These zones are supported with funding and operate through a partnership approach. CSG rovide Taxi Marshals who ensure a safe environment whilst waiting on a taxi. They are responsible to ensure the queue is orderly and moves quickly and to assist each person into the taxi and notify the driver of the destination. The marshals also look out for vulnerable females to ensure that they get taken straight home by a licensed / radio taxi. Only licensed vehicles can present at the rank and TOA provide a marshal who is in constant contact with their central control to ensure taxi's service the rank as a priority.
They are supported by the police as part of the city centre policing plan which provides approximately 150 officers into the city centre at weekends in the evenings. Nite Zones also benefit from additional lighting and are supplied with a free radio from the Night Digital Radio Network operated by CSG. This ensures additional communication with Public Space CCTV that covers each of the three zones and provides alive link to all the night oworkers on the system including the Public Space CCTV monitoring centre.
CSG operate 24/7 Public Space CCTV coverage throughout Glasgow, with approximately 60 cameras situated in the City Centre. These cameras concentrate in areas of concern and currently include a special focus on areas near to lanes. These are known hotspots where young women and others may become vulnerable and as a result become prey to predators who view them as an easy target. Officers are constantly on the look out for vulnerable females as part of a special initiatives focus in the evenings and especially at weekends when up to 100,000 people can be socialising in the city centre. Public Space officers monitor the cameras and are in communication with the police and range of other partners. They monitor for individuals appearing suspicious or showing particular attention to young lone females appearing to be at risk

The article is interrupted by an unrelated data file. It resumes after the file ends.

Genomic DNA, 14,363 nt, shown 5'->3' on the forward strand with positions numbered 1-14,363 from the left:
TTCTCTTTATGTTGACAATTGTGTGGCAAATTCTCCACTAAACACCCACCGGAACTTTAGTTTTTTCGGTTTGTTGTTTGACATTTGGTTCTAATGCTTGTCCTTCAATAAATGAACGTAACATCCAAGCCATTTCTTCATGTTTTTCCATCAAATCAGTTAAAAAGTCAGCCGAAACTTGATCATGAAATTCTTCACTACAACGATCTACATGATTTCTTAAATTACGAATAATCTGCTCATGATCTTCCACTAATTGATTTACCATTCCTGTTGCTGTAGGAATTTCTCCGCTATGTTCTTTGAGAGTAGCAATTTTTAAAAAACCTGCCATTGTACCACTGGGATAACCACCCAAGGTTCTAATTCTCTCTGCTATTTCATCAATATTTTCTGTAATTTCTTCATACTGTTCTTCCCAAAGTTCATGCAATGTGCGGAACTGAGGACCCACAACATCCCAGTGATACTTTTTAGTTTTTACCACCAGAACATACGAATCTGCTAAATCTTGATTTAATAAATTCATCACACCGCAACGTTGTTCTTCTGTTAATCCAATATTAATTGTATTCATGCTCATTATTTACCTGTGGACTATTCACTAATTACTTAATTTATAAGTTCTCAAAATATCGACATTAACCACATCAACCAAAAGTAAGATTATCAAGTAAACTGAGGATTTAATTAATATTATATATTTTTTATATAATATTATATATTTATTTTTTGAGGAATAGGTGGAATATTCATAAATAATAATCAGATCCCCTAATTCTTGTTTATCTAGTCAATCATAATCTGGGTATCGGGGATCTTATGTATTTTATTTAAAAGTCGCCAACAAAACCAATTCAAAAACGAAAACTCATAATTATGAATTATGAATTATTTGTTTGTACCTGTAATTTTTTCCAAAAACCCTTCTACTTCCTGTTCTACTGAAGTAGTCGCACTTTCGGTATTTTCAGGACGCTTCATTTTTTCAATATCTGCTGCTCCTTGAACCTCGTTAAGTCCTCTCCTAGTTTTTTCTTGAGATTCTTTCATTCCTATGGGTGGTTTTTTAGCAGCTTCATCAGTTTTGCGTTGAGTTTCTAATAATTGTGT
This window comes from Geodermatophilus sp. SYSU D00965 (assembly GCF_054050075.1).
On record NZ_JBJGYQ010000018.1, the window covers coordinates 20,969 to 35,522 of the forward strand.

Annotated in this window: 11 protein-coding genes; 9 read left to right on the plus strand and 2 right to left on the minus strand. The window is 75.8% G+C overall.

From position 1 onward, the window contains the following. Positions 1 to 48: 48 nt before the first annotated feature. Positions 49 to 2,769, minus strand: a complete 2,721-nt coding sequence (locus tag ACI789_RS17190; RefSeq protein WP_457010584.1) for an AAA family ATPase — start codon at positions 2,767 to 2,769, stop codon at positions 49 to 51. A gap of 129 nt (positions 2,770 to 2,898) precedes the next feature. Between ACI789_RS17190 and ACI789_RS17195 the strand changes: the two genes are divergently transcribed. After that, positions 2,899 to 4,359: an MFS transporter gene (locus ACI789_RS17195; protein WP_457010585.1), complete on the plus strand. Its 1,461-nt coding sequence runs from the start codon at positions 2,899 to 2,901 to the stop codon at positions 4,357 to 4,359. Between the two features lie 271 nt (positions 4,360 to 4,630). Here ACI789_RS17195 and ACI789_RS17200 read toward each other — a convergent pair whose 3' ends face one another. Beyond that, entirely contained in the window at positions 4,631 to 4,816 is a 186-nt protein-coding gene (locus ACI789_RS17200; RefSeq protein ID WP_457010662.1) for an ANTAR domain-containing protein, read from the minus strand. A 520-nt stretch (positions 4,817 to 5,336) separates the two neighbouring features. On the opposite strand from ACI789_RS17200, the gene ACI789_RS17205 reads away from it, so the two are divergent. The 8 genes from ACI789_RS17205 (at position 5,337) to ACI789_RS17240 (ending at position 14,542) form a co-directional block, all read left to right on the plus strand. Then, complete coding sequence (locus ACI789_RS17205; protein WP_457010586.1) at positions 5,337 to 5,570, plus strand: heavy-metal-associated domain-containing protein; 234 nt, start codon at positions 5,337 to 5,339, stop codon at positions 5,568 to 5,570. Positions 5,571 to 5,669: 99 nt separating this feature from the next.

CSG introduced this pilot initiative in October 2010. It has over 80 users (clubs, pubs and restaurants) communicating on a set digital radio channel on issues of anti-social behaviour, crime and disturbances.
Communication is managed by CSG control centre at the Westergate building in the city centre and also from the Public Space CCTV monitoring centre. A range of partners operating in the night time economy including Police, Taxi Marshals, First Bus and the Street Pastors are included in the system which means information is shared between them as well as on a one to one basis where necessary. This reduces the risk to persons in the City Centre that may become victim of crime and anti social behaviour and provides for an early intervention approach to those wishing to perpetrate it.
Premises can radio for assistance and obtain immediate CCTV coverage as well as a response from officers in the vicinity. It also enables individuals expelled or refused entry to a premises to be encouraged to leave the area as their identification is shared and where one venue on the network doesn't permit access the others will usually follow suit. Young women are a particular focus for the premises on the network who often call for the assistance of a street pastor or for cctv where they spot a vulnerable person leaving or outside their premises.
This organisation works in partnership with CSG and the Police assisting those visiting the City Centre on Friday and Saturday nights to ensure that they do get into situations where their safety in compromised and that they have a method of getting home safely.
Street Pastors are volunteers trained extensively to patrol the streets, assisting individuals by providing care or information and carrying help items such as flip flop shoes and foil blankets. They assist people in danger or distress and often tackle low level anti social behaviour where they can calm situations and stop incidents escalating. They support many vulnerable young women who are heavily under the influence of alcohol and sometimes other substances, and ensure their safe exit from the city. They will contact friends and relatives of vulnerable people and arrange to stay with them in a safe site until a responsible person can pick them up or until safe arrangements can be made with taxi drivers via the Nite Zone marshals to ensure they are transported home safely.